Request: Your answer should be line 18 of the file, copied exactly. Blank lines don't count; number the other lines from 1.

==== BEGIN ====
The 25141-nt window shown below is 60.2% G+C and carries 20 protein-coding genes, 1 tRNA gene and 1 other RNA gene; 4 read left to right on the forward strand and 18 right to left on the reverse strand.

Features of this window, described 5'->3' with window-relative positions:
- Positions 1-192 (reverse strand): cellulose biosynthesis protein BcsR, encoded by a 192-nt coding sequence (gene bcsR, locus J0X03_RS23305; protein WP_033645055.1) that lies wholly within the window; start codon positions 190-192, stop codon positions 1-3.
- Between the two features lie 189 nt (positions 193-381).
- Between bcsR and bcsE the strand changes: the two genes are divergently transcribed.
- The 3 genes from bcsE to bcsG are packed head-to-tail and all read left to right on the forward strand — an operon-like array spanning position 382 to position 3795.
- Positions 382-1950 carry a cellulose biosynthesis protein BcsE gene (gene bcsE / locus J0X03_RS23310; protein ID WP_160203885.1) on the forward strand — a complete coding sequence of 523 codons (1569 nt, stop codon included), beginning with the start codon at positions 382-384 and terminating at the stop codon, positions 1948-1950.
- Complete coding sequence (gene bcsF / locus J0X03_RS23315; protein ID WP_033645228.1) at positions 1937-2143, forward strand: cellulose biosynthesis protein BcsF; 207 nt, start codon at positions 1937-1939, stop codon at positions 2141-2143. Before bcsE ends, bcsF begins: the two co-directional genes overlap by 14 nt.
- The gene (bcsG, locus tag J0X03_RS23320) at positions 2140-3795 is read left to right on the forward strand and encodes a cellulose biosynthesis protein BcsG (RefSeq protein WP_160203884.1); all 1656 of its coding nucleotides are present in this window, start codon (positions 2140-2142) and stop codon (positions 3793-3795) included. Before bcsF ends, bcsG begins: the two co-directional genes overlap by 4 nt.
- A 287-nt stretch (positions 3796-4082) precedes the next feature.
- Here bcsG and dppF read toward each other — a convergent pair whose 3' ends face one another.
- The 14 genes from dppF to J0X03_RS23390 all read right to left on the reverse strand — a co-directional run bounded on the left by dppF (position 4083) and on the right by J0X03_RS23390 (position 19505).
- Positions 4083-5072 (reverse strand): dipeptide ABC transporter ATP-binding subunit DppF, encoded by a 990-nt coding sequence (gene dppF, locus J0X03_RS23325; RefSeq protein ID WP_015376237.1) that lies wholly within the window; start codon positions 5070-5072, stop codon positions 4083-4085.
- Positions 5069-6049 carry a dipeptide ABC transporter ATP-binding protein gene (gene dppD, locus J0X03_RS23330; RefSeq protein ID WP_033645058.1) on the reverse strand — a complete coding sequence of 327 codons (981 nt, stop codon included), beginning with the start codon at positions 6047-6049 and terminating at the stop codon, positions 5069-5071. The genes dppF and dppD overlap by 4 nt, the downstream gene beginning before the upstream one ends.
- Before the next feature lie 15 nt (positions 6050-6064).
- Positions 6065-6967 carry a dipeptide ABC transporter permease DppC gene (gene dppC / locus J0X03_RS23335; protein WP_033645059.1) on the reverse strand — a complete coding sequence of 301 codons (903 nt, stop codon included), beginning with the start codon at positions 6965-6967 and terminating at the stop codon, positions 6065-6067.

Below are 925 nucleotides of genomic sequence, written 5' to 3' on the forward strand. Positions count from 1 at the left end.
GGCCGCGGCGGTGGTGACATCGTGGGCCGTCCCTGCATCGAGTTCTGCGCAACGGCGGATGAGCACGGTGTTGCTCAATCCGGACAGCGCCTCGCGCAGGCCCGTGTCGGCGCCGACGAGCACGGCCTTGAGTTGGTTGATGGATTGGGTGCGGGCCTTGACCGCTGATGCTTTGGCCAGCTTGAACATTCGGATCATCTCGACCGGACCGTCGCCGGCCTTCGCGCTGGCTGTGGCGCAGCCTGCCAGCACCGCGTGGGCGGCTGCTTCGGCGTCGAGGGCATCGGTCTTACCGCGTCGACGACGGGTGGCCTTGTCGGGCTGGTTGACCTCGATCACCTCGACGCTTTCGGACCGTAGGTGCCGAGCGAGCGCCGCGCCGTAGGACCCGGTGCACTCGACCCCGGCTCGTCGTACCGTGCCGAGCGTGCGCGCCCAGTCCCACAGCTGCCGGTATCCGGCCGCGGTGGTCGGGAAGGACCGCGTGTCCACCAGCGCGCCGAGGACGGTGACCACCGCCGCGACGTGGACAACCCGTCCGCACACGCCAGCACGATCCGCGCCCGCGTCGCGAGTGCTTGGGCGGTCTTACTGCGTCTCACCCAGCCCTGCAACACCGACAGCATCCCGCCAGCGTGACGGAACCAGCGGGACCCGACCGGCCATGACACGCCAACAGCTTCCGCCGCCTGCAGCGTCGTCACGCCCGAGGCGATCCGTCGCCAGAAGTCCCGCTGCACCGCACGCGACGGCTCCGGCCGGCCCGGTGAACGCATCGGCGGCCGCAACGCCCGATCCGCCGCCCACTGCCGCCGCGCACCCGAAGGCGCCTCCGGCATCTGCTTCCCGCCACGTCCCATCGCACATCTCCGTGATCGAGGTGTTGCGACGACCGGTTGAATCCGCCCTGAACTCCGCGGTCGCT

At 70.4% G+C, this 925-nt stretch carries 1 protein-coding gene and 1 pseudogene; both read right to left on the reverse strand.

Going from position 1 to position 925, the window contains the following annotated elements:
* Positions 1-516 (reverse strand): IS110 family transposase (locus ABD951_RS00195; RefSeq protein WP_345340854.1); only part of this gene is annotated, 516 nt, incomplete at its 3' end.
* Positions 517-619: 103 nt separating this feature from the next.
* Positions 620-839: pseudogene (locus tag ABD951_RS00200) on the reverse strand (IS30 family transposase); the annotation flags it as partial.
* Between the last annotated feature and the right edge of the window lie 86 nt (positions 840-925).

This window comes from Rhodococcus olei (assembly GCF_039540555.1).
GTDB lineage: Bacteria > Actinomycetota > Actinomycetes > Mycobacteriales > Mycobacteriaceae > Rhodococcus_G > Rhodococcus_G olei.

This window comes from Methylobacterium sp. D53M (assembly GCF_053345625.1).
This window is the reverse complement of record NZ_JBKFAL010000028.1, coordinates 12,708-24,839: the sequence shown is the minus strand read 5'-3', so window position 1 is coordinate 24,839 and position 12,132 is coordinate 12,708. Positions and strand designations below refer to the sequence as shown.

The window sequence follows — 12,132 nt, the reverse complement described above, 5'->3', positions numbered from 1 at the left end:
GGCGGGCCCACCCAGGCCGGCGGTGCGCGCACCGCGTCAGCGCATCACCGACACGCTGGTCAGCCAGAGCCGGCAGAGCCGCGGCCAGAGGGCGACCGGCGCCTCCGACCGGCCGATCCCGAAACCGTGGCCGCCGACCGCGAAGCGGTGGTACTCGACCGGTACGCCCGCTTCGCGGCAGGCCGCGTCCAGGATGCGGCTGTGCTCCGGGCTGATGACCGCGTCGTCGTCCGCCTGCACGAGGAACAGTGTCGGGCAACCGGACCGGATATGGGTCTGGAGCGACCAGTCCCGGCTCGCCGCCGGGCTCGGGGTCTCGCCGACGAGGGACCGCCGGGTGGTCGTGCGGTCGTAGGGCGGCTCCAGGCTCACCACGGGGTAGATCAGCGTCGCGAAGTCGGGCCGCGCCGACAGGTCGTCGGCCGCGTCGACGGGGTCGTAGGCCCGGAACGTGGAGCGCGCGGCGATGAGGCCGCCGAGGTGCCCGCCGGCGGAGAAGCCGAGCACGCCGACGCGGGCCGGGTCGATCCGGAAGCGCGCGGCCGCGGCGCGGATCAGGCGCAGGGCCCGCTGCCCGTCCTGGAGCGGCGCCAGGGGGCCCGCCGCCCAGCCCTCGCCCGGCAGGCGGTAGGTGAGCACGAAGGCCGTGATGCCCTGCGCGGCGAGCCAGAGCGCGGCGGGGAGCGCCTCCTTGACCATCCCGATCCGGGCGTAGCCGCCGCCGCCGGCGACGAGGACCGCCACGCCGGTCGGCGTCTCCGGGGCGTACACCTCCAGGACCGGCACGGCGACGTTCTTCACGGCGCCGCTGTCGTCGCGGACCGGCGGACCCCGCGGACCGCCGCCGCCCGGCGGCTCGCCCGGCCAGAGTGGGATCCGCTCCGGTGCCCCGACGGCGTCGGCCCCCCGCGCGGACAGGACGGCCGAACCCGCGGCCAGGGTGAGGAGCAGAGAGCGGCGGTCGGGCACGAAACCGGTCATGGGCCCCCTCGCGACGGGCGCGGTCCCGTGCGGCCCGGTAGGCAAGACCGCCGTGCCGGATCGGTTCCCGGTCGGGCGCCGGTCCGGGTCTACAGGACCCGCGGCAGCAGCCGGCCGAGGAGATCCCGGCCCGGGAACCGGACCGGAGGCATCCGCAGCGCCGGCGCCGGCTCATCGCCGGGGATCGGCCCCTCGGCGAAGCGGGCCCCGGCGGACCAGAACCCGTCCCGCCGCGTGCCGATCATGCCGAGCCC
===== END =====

GGCCGCGGCGGTGGTGACATCGTGGGCCGTCCCTGCATCGAGTTCTGCGCAACGGCGGATGAGCACGGTGTTGCTCAATCCGGACAGCGCCTCGCGCAGGCCCGTGTCGGCGCCGACGAGCACGGCCTTGAGTTGGTTGATGGATTGGGTGCGGGCCTTGACCGCTGATGCTTTGGCCAGCTTGAACATTCGGATCATCTCGACCGGACCGTCGCCGGCCTTCGCGCTGGCTGTGGCGCAGCCTGCCAGCACCGCGTGGGCGGCTGCTTCGGCGTCGAGGGCATCGGTCTTACCGCGTCGACGACGGGTGGCCTTGTCGGGCTGGTTGACCTCGATCACCTCGACGCTTTCGGACCGTAGGTGCCGAGCGAGCGCCGCGCCGTAGGACCCGGTGCACTCGACCCCGGCTCGTCGTACCGTGCCGAGCGTGCGCGCCCAGTCCCACAGCTGCCGGTATCCGGCCGCGGTGGTCGGGAAGGACCGCGTGTCCACCAGCGCGCCGAGGACGGTGACCACCGCCGCGACGTGGACAACCCGTCCGCACACGCCAGCACGATCCGCGCCCGCGTCGCGAGTGCTTGGGCGGTCTTACTGCGTCTCACCCAGCCCTGCAACACCGACAGCATCCCGCCAGCGTGACGGAACCAGCGGGACCCGACCGGCCATGACACGCCAACAGCTTCCGCCGCCTGCAGCGTCGTCACGCCCGAGGCGATCCGTCGCCAGAAGTCCCGCTGCACCGCACGCGACGGCTCCGGCCGGCCCGGTGAACGCATCGGCGGCCGCAACGCCCGATCCGCCGCCCACTGCCGCCGCGCACCCGAAGGCGCCTCCGGCATCTGCTTCCCGCCACGTCCCATCGCACATCTCCGTGATCGAGGTGTTGCGACGACCGGTTGAATCCGCCCTGAACTCCGCGGTCGCT